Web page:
“We are looking at scenarios that protect Northern Ireland’s economy and the Good Friday Agreement. This is about protecting the peace process.”

Following the publication of the leaked documents, Michael Gove, the British Cabinet Minister who is responsible for no-deal preparation, said the document was “old” and Brexit planning had accelerated since Boris Johnson became prime minister in the UK. However, Mr O’Donovan said that the document was only a month old and was still relevant.

The Irish government is working with the European Commission on ways to cope with a no deal Brexit and the prospect of physical infrastructures, he added. Some people who might attempt to take advantage of such a situation “haven’t gone away” and there was a danger they could attempt “some warped campaign.”

The UK government is a co-guarantor of the Good Friday Agreement and as such have a responsibility to protect it, he added.

When asked about freedom of movement for EU citizens in the UK after 31st October, Mr O’Donovan pointed out that the Common Travel Area agreement between Ireland and the UK predates membership of the EU and therefore was still in place.

However, a seamless transition is “absolutely critical” he said. “There cannot be physical infrastructures along the border, “the day that they appear is the end of the peace process.”

The people on the border are the ones with the most to lose. “We have to make sure that Northern Ireland is protected. Peace trumps everything.”

The leaked documents were compiled this month by the UK cabinet office under the codename Operation Yellowhammer.

Fianna Fáil and Labour

Fianna Fáil and Labour called on the Government to accelerate its own no-deal planning.

“Ministers have taken their foot off the pedal in terms of preparations for all Brexit outcomes and we are now playing catch up,”Fianna Fáil Brexit spokeswoman Lisa Chambers said, adding that the leaked documents “should act as a wake-up call to the very real possibility that the UK will crash out of the EU on October 31st and Ireland will be left reeling in the aftermath” .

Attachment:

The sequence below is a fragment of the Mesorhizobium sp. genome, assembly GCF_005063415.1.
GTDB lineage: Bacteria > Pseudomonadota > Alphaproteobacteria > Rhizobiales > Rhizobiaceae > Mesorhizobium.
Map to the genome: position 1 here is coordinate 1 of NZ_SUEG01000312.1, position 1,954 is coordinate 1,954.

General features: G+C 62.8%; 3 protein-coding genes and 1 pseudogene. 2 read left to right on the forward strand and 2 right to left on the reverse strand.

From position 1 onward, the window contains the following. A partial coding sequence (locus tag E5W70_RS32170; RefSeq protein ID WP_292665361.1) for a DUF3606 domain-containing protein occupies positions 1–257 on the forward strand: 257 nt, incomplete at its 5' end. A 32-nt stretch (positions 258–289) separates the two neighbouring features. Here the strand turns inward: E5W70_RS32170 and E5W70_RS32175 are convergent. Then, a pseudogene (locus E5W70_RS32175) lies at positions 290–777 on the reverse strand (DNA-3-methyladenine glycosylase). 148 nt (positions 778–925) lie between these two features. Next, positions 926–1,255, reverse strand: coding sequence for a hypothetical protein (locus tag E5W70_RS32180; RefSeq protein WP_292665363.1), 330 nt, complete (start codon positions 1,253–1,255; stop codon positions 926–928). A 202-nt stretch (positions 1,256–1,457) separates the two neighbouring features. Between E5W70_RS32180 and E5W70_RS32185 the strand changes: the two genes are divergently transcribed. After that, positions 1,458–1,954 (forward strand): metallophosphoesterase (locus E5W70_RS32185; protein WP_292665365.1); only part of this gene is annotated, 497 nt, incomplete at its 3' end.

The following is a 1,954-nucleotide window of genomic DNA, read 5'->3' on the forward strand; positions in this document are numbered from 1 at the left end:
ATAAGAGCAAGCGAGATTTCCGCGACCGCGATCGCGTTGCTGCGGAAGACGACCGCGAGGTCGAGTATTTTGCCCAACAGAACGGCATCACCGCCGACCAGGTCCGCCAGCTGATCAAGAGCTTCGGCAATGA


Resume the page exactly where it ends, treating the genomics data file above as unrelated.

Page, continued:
Labour party leader Brendan Howlin said that the information in the leaked documents had been objective and was compiled by civil servants who had conducted a competent analysis.

“Operation Yellowhammer was not a single analysis in time. It was not from just one department. It was from the Cabinet office, drawn up by 56 civil servants.”

In regard to Irish government plans for a no-deal Brexit he said there needed to be a clear understanding of what resources will be available to the sectors that will be hit the most.

It was unfortunate that there was too much reliance on Dublin port and there should be more focus on ports like Rosslare, Foynes and Cork.

He said, “It is essential that the Irish Government accelerate no-deal planning. Central to these preparations and missing to date has been the level of material support available for Ireland from the EU.”

A Government spokeswoman said: “Intensive no-deal planning continues apace, as set out in the latest contingency plan published by the Government last month.”

Talks

Taoiseach Leo Varadkar is expected to speak to British prime minister Boris Johnson – who has promised the UK will leave the EU, deal or no deal, by October 31st – this week.

Mr Johnson is demanding that the backstop, the insurance policy to avoid a hard border, is abolished in order for there to be an orderly UK exit. He will also meet French president Emmanuel Macron and German chancellor Angela Merkel in the coming days.

The EU and Irish Government have consistently said the Brexit withdrawal agreement, which contains the backstop, will not be renegotiated.